Technology has made incredible leaps in the last decade.
Think about it: only 10 years ago, everyone was a walking phonebook, capable of rattling off dozens of phone numbers on demand. Now I don’t even know my own parents’ phone numbers without Siri to help light the way. Data and technology are everywhere, and we all have an insatiable appetite for more.
So how do we deal with the growing mass of information? Sometimes you have to look back to know how to go forward.
Stars: The First Open-Access Data Source
Today’s business leaders are looking more and more to objects, cubes and dashboards to direct their business. But not too long ago (relatively speaking), mariners and travelers had a different source of information to help them find their way: the stars.
Centuries of nautical experimentation led to steady improvement, and the capabilities of celestial navigation have evolved from an estimated bearing to an incredibly accurate global positioning. Through the use of sextants, almanacs and honed principles, it’s now possible to charter a ship anywhere in the world just by observing the positions of the stars. The same information has existed for millennia, but the capability to understand and interpret it has vastly progressed.
How Are You Consuming Data?
Fast-forward to the present and companies are accumulating exorbitant amounts of information. While the amount of data is rapidly increasing, has our ability to interpret it kept up? Though it is all available for querying and consumption, sometimes the right way to approach it is unclear. Sometimes the “solution” becomes a rallying cry for more, more, more data.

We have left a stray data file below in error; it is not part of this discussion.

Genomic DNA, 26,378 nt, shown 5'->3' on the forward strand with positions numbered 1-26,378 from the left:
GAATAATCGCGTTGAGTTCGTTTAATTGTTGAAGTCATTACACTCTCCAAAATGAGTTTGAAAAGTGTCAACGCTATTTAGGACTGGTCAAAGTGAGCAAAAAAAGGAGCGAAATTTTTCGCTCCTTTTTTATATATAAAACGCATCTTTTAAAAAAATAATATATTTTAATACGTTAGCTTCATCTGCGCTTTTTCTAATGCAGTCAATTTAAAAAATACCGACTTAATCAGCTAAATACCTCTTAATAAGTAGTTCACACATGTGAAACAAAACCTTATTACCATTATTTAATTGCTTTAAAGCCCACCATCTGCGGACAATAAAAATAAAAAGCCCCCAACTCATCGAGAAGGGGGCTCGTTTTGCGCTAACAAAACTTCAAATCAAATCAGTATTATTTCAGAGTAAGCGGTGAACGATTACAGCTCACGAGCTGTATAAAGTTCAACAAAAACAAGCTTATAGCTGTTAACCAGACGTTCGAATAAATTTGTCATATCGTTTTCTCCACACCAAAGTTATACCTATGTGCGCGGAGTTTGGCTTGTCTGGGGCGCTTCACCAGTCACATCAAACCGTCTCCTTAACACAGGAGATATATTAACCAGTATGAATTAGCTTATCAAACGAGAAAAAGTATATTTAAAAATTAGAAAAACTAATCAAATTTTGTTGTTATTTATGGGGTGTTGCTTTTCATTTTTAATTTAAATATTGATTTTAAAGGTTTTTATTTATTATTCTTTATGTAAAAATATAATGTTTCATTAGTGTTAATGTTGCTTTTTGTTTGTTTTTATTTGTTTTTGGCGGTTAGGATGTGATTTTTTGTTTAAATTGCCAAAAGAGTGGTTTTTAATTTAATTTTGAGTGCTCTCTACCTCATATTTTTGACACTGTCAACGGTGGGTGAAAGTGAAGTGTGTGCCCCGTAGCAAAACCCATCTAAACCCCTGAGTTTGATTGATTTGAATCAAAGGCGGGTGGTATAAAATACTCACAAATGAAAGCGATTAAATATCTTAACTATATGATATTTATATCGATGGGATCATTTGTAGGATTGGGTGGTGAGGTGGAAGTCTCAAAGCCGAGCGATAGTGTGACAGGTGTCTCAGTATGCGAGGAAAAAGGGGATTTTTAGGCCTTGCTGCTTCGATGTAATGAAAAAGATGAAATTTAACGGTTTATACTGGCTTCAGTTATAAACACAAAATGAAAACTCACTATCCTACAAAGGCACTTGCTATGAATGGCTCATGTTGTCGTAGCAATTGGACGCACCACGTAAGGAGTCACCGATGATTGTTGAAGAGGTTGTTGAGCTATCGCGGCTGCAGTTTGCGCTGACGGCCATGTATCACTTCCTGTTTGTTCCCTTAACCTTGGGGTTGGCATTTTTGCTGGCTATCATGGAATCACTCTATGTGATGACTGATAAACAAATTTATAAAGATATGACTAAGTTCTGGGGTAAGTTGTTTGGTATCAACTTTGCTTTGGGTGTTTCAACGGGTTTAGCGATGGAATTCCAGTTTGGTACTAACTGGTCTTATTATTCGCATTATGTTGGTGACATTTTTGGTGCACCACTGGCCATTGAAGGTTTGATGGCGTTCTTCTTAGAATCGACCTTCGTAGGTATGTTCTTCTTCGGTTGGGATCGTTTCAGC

But “more data” is not always the answer. In fact, it is almost never the answer. It is the intelligent and directed use of data that can ultimately lead us to a worthwhile destination.
Getting Where You Want to Go
It is certainly possible that you need more information. But it’s also possible that you have all the information you need, and you can’t access it or can’t extract value from it. The latter problem plagues organizations everywhere, because their data is locked away in disparate systems, silos and spreadsheets that aren’t able to talk to each other. Business leaders get trapped in manual mash-up of data that either doesn’t provide what they need, or it yields erroneous information.
Much like the mariners didn’t have time to waste on myths about Orion’s Belt when they were just trying to find the North Star, so business leaders can’t get tied up in inconsequential information when directing a key business strategy.
Separating the Essential from the Inconsequential
To know what data you need and how to use it, consider what you want to be able to do as a result of looking at a given report. Define your end goal. Then map out the road to get there. You may find that you produce a leaner process that yields more information than you knew you had.
How do you refine the amount of data you’re looking at? What questions do you have about creating a more effective measuring strategy?